Changing the Status Quo
It's official. Today I was elected a board member of the American Beverage Association, which means that either we've changed or the Beverage Establishment has changed—and maybe both.
When you start a beverage business out of your home, you are by definition an outsider because distribution—which is key to the business (see blog post "The Customer is Always Powerful") is almost totally controlled by Coca Cola, Pepsi, and Dr. Pepper/Snapple. All beverage upstarts resent the Establishment because its near-stranglehold on distribution makes it difficult for us to get our drinks to customers. We also tended to mock their so-called "innovations," which ten years ago seemed to be variations on vanilla cola, diet vanilla cola, vanilla cherry cola, diet vanilla cherry cola... you get the idea.
So as an entrepreneur, it's very easy to develop an anti-establishment mentality. I was so conscious of being an outsider that sometimes I made things more difficult for myself early on—among other things, Honest Tea avoided hiring people from the beverage industry because they stood for all the things we thought we stood against.
A lot has changed on many fronts. Pepsi and Coke now own juice companies like Naked and Odwalla respectively, as well as lower-calorie drinks such as Vitaminwater. Companies like Nestlé Waters have been leading the charge toward lighter-weight bottles and Coke has launched a recyclable bottle made with renewable plant-based material. And the trade group that used to operate as the National Soft Drink Association evolved too—it rebranded itself as the American Beverage Association. Instead of being a group that used to fight attempts to engage in discussion about the role of drinks in our society, the ABA joined with the American Heart Association and the Clinton Foundation in 2006 to create nutritional guidelines that led to the voluntary withdrawal of sugary drinks from most schools. The result of the initiative was an 88 percent decrease in the amount of beverage calories sold in American schools.
So who changed: Honest Tea or the Beverage Establishment? Well, it's true we now occasionally hire people from the beverage industry, and we do work with the Coke distribution system, but Honest Tea is still making organic, Fair Trade-certified tea, and we still offer drinks with less than half the sugar of most beverages. It's also worth noting that over the 12 years since we've been in business, the average calorie profile of bottled teas has moved from 100 calories per 8-ounce serving to 60. The average calorie profile of kids' pouch drinks has move from 100 calories per pouch to 75.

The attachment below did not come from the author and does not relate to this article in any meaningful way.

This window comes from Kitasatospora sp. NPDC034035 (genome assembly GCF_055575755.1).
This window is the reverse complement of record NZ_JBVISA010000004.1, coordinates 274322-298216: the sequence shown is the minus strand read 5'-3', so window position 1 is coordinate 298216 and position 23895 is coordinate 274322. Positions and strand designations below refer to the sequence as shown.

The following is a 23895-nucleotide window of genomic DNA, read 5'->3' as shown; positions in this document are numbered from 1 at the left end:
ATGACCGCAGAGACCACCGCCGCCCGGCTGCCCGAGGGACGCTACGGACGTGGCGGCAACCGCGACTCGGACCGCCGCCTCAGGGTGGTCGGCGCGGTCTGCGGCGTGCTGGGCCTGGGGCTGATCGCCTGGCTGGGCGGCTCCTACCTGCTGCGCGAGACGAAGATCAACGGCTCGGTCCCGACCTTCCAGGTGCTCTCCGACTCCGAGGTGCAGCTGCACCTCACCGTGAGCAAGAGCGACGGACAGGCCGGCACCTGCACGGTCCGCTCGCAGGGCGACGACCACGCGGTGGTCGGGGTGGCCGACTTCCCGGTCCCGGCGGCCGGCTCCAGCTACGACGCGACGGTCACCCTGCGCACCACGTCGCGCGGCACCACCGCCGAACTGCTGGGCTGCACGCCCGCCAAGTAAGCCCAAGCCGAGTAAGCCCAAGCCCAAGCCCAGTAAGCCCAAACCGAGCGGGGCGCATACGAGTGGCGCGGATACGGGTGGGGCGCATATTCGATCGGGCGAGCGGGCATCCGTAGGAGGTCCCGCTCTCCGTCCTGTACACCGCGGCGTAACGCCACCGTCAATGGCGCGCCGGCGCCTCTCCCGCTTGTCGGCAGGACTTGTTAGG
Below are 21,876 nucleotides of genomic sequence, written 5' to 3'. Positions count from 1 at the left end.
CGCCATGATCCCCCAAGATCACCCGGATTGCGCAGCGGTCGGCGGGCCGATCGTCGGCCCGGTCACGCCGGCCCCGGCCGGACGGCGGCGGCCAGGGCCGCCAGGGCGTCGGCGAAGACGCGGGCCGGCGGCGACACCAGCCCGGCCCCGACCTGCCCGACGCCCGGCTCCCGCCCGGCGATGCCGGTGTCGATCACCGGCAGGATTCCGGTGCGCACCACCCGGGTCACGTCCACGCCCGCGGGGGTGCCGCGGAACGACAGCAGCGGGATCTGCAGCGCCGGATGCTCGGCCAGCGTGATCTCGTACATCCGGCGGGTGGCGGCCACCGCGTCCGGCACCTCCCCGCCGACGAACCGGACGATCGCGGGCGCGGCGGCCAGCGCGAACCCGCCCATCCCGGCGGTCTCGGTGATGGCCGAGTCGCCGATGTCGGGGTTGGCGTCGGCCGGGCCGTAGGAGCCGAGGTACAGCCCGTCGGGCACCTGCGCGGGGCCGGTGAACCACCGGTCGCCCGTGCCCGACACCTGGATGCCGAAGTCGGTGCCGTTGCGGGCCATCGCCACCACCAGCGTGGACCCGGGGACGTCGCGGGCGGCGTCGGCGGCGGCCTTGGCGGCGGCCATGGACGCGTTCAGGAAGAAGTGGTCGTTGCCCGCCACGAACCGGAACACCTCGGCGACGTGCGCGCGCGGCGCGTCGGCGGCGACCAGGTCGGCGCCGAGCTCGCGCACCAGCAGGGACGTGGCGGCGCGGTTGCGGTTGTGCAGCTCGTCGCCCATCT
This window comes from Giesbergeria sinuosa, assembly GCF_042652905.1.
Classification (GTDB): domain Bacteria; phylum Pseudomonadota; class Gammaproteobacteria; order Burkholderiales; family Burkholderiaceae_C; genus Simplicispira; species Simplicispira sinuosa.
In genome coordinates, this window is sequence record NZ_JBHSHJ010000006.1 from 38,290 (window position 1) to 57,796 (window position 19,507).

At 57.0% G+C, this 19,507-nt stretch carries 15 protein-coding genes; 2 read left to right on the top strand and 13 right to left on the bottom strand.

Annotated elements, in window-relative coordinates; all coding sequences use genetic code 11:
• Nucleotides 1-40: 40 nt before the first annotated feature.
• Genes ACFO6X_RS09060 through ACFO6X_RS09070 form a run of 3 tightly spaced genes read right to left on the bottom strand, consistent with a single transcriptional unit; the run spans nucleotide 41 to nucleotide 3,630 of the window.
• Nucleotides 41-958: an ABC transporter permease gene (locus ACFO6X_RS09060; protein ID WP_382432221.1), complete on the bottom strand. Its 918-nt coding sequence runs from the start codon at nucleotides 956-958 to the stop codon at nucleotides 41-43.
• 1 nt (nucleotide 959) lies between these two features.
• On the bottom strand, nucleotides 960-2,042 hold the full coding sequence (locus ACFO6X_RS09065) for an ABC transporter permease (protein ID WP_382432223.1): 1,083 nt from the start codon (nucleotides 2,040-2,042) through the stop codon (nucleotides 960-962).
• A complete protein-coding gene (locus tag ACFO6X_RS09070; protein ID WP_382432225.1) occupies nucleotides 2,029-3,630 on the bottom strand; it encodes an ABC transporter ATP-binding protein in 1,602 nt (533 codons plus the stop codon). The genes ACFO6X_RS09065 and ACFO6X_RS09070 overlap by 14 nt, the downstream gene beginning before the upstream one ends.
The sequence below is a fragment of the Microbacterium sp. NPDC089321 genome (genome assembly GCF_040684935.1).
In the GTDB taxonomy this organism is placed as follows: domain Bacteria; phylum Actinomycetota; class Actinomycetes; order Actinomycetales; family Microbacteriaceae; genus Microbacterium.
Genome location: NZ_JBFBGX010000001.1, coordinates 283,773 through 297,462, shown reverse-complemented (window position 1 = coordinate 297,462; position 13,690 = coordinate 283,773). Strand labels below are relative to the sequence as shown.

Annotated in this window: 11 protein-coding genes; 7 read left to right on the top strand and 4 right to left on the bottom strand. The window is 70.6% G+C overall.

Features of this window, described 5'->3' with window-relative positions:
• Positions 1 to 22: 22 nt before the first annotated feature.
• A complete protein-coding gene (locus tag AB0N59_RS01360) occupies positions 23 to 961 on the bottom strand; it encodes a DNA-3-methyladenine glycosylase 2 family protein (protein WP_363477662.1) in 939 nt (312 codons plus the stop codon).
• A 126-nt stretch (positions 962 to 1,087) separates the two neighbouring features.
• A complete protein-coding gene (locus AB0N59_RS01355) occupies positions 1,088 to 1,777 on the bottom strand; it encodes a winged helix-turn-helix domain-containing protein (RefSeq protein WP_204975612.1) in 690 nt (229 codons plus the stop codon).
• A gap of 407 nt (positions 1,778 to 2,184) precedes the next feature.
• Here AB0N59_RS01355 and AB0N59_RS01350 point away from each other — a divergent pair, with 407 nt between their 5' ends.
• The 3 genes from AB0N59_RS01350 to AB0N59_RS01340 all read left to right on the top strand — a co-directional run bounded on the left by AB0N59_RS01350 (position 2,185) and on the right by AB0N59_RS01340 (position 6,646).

There's still a lot of work to be done around helping America's beverage companies become more sustainable. National recycling rates are still below 40 percent and I'm sure more can be done to promote healthier beverages. It feels a bit surreal to think of myself as part of the Establishment, but unlike 12 years ago when it felt like it was Big Soda against everyone else, the industry has definitely evolved and embraced entrepreneurial innovation. If this is the New Establishment, I'm proud to have a seat at the table.
SETH GOLDMAN | Columnist | Co-founder of Honest Tea
Seth Goldman is Co-Founder and TeaEO of Honest Tea, the company he co-founded in 1998 with Professor Barry Nalebuff of the Yale School of Management. Today, Honest Tea is the nation’s top selling organic bottled tea, and is carried in more than 100,000 outlets. Under Seth’s leadership, Honest Tea has developed innovative partnerships with its organic and Fair Trade Certified™ suppliers. Seth graduated from Harvard College (1987) and the Yale School of Management (1995), and is a Henry Crown Fellow of the Aspen Institute. Seth and Barry are the authors of the New York Times bestseller Mission in a Bottle, a business book told in comic book form, which was published in September 2013.